1. A vacuum lifting device comprising a horizontal flexible pad provided with a surrounding depending lip, said pad being provided with a plurality of vertical openings, a separate metal bottom plate engaging the bottom of the pad around each opening, the plates having outer edges adjacent the upper portions of said lip, the plates being spaced a short distance apart to provide narrow gaps between their inner edges, a metal top plate seated on said pad above each bottom plate and provided with an opening registering with the underlying pad opening, the top plates being separated by narrow gaps directly above said first-mentioned gaps, fasteners extending through the top plates and pad around each opening and into the bottom plates for clamping the pad between the top and bottom plates, suspension means extending through each pad opening and connected to the top of the underlying bottom plate, and a vertically movable common support above the top plates for all of said suspension means, said suspension means being formed to permit tilting of any bottom plate relative to the other bottom plates.
2. A vacuum lifting device according to claim 1, in which said pad is provided with integral ribs extending along said gaps at one side of the pad.
3. A vacuum lifting device according to claim 1, in which said suspension means include ball and socket joints.
4. A vacuum lifting device according to claim 1, in which said common support is provided with vertical holes, and said suspension means include vertical rods slidingly mounted in said holes, flexible joints connecting the lower ends of the rods to said bottom plates, and coil springs encircling the rods and urging the pad away from the common support.
15. A vacuum lifting device according to claim 1, including a guard member surrounding the pad and normally extending below it, said member being provided with vertical slots extending above the pad, and studs extending through the upper ends of the slots and into said common support to support the guard member.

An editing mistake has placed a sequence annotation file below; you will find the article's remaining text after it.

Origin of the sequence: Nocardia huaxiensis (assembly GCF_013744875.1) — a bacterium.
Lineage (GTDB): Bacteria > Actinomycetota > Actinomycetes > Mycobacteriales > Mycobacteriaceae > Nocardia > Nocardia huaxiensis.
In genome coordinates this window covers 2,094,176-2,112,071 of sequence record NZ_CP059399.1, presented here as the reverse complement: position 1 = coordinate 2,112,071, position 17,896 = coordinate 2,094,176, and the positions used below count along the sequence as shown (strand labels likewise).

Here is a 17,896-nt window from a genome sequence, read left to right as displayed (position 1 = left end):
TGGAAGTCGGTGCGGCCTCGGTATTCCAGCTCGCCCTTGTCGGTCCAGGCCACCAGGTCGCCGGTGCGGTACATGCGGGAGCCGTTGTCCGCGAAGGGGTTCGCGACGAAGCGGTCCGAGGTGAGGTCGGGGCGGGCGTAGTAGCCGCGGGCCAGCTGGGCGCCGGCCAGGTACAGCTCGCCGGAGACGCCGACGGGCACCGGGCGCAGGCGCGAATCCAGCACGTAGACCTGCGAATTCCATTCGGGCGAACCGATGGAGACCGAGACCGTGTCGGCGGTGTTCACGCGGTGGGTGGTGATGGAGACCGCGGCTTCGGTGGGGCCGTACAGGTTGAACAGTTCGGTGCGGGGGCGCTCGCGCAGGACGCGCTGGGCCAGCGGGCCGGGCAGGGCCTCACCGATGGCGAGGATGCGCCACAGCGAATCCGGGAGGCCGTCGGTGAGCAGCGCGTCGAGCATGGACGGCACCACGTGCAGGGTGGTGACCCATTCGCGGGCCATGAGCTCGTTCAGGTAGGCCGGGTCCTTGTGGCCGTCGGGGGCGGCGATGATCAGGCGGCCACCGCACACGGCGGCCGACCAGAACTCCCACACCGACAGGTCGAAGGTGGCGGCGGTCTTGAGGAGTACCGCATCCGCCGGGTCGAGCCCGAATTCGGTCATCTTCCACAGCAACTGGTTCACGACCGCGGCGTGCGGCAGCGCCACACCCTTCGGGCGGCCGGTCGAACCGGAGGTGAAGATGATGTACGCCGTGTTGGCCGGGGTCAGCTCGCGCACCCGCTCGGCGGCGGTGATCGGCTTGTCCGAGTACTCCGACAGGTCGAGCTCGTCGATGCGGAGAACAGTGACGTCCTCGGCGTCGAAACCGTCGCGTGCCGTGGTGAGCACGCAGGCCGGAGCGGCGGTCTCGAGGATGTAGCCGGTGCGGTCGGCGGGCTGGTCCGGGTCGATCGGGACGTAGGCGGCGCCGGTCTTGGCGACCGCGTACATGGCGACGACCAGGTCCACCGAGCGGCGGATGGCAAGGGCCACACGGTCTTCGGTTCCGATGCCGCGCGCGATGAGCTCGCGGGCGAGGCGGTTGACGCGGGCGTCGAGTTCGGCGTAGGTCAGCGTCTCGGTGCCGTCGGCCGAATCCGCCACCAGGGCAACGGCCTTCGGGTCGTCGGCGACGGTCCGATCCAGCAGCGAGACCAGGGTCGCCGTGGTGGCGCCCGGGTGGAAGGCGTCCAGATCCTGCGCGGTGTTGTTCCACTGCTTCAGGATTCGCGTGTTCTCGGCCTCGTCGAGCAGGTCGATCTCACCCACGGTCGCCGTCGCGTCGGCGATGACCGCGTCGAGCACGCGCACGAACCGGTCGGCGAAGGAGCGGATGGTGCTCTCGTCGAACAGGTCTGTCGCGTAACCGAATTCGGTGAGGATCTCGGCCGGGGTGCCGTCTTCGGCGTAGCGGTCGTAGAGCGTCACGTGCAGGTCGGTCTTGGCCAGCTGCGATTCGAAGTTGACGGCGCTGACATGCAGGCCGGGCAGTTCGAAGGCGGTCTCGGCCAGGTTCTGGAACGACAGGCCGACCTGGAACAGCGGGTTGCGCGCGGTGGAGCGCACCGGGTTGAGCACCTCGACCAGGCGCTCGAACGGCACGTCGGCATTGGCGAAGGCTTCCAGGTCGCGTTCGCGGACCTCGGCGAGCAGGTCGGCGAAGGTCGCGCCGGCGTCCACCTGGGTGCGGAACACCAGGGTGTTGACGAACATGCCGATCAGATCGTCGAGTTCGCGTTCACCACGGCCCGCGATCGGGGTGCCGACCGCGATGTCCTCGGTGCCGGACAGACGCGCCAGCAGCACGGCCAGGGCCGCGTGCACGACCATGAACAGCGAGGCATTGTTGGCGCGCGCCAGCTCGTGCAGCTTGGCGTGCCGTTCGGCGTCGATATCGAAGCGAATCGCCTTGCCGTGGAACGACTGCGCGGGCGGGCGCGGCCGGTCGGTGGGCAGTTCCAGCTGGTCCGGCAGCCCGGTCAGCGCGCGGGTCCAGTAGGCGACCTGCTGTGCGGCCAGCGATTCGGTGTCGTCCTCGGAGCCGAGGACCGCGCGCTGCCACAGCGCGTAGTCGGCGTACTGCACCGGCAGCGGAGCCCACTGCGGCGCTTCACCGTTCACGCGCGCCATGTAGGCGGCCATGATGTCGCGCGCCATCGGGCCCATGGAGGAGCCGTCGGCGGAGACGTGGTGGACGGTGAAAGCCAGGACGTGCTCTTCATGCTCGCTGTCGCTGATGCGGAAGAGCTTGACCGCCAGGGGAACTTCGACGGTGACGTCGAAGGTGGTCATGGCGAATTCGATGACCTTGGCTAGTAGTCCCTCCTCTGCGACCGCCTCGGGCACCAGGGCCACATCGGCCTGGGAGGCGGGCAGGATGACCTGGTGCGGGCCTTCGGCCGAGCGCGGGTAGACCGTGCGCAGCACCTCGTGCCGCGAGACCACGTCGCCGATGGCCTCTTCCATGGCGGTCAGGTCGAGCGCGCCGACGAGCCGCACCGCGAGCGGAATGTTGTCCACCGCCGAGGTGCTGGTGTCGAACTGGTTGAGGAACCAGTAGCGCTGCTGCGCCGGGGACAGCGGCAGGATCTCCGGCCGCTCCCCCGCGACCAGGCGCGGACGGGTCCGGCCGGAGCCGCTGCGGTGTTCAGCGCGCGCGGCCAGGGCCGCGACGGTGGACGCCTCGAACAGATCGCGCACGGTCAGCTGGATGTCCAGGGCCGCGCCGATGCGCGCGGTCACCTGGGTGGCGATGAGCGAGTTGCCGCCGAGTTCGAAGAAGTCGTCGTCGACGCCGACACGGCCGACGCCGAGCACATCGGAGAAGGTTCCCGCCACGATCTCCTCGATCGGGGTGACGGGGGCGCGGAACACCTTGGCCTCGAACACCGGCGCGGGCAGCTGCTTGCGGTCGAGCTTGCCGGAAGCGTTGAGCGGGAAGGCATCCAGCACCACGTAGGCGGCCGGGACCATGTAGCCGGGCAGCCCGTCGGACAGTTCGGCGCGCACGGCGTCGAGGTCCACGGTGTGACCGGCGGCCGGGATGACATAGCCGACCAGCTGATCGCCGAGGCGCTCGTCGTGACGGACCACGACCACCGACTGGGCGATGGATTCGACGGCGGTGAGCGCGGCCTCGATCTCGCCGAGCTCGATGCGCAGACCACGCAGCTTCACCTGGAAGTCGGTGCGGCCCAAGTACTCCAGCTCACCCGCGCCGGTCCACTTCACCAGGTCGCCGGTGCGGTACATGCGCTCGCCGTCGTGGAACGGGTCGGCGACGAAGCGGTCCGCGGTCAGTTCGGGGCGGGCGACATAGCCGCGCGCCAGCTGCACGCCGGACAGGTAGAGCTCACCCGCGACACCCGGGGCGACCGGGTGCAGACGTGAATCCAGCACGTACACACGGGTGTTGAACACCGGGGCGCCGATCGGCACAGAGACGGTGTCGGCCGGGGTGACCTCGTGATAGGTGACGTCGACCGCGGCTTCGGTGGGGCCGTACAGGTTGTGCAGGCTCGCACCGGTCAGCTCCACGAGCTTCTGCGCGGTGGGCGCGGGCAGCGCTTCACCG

6. A vacuum lifting device according to claim 5, including cushioning means carried by said guard member and projecting below it.
7. A vacuum lifting device comprising a horizontal flexible pad provided with a surrounding depending lip, said pad being provided with a plurality of vertical openings spaced uniformly from its center, a separate metal bottom plate engaging the bottom of the pad around each opening, the plates having outer edges adjacent the upper portions of said lip, the plates being spaced a short distance apart along lines radiating from said center to provide narrow gaps between their inner edges, 2. metal top plate seated on said pad above each bottom plate and provided with an opening registering with the underlying pad opening, the top plates being separated by radiating narrow gaps directly above said first-mentioned gaps, fasteners extending through the top plates and pad around each opening and into the bottom plates for clamping the pad between the top and bottom plates, suspension means extending through each pad opening and connected to the top of the underlying bottom plate, and a vertically movable common support above the top plates for all of said suspension means, said suspension means being formed to permit tilting of any bottom plate relative to the other bottom plates.
8. A vacuum lifting device according to claim 7, in which there are four of said bottom plates and -four of said top plates, and the gaps between the plates in each group intersect one another at right angles.
9. A vacuum lifting device comprising a horizontal flexible pad provided with a surrounding depending lip, a plurality of metal plates tightly engaging the pad to form stiffened areas of the pad, said plates having outer edges adjacent said lip, the plates being spaced at short distance apart horizontally to provide narrow gaps between their inner edges, individual suspension means for each of said stiffened areas, and a vertically movable common support for all of said suspension means spaced above the pad, said suspension means being formed to permit tilting of any of said stiffened areas relative to the other stiffened areas.
References Cited by the Examiner FOREIGN PATENTS 757,878 10/33 France.
SAMUEL F. COLEMAN, Primary Examiner,
|Cited Patent||Filing date||Publication date||Applicant||Title|
|FR757878A *||Title not available|
|Citing Patent||Filing date||Publication date||Applicant||Title|
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|US20080187428 *||Feb 2, 2007||Aug 7, 2008||Prototier-1 Inc.||Lift mechanism for a vacuum system|
|WO1983001797A1 *||Nov 23, 1982||May 26, 1983||Göpfert, Reinhard||Automotor device for transporting heavy concrete elements|
|Cooperative Classification||B66C1/0293, B66C1/0231, B66C1/0281|
|European Classification||B66C1/02R, B66C1/02U, B66C1/02L, B66C1/02|